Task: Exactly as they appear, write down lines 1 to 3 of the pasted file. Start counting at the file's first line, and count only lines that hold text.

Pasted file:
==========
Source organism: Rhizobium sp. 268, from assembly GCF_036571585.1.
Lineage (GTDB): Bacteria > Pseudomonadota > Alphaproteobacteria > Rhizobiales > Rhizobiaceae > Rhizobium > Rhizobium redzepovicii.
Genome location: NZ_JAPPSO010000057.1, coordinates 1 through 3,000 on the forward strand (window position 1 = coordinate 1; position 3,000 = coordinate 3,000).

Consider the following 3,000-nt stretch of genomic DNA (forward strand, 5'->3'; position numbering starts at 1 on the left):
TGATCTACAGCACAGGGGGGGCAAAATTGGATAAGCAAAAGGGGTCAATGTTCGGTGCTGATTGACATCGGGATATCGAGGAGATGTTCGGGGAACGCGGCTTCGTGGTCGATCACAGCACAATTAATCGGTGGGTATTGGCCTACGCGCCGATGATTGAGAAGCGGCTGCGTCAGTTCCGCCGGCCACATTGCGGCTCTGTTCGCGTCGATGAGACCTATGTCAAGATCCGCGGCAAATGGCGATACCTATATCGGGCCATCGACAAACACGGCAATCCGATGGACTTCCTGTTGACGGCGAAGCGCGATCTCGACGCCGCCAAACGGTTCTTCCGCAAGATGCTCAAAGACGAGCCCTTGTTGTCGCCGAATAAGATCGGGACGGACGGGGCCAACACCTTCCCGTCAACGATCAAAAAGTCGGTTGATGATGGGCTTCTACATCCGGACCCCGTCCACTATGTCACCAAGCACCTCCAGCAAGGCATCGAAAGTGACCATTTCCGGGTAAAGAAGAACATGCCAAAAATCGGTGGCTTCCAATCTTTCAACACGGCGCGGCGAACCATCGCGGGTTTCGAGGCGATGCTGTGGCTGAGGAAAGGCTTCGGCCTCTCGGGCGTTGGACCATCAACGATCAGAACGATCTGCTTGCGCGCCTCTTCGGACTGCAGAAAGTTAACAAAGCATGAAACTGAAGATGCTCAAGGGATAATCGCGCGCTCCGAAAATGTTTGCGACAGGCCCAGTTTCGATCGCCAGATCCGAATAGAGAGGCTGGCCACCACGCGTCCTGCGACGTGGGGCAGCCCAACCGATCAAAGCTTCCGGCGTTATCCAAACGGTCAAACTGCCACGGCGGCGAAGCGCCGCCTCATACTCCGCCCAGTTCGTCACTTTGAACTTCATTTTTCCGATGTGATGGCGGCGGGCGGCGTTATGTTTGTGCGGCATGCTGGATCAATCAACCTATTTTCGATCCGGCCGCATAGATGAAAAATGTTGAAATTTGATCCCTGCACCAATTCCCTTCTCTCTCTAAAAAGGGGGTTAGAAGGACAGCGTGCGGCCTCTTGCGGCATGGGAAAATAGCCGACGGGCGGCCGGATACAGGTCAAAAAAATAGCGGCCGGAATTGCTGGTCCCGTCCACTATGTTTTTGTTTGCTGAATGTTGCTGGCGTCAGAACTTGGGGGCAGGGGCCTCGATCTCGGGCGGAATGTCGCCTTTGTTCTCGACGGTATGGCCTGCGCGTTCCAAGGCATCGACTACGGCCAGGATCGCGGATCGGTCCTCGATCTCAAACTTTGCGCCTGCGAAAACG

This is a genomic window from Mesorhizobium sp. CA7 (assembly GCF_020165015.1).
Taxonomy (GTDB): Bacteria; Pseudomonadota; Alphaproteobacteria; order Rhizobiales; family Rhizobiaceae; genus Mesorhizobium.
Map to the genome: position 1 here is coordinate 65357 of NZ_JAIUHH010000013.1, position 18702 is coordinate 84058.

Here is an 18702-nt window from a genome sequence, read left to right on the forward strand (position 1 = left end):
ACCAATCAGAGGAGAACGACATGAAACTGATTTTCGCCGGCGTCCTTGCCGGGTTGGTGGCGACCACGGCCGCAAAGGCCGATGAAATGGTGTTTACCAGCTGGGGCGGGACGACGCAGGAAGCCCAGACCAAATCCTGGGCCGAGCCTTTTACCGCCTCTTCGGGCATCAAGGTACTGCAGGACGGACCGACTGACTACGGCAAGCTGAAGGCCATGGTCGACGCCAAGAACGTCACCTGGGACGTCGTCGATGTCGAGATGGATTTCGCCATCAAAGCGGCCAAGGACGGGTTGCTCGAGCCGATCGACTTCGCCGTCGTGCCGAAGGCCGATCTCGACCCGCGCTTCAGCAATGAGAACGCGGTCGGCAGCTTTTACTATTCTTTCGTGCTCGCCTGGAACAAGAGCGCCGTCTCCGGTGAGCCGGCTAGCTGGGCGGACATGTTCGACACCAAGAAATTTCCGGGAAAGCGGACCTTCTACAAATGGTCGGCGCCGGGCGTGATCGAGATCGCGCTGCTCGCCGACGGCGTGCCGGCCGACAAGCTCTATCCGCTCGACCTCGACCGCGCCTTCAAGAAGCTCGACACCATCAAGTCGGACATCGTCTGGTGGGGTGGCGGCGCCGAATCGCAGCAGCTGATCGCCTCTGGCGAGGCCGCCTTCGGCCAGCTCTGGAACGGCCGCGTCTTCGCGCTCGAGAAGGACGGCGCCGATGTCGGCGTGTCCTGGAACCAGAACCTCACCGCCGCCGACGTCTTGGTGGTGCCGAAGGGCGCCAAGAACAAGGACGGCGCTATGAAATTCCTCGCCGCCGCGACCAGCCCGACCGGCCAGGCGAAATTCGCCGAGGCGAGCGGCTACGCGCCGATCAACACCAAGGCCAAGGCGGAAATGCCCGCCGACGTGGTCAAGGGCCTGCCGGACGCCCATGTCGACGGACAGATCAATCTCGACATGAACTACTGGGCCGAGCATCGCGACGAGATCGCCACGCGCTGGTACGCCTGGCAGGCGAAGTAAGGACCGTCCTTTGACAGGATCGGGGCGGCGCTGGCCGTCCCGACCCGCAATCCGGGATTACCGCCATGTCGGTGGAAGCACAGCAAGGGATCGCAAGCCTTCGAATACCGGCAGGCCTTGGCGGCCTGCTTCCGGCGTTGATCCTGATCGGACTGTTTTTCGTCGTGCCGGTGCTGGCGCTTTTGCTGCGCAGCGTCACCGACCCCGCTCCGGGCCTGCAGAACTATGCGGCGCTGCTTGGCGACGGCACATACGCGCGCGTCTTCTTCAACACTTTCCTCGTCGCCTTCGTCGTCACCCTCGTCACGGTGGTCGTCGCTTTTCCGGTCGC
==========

Source organism: Rhizobium sp. 268, from assembly GCF_036571585.1.
Lineage (GTDB): Bacteria > Pseudomonadota > Alphaproteobacteria > Rhizobiales > Rhizobiaceae > Rhizobium > Rhizobium redzepovicii.
Genome location: NZ_JAPPSO010000057.1, coordinates 1 through 3,000 on the forward strand (window position 1 = coordinate 1; position 3,000 = coordinate 3,000).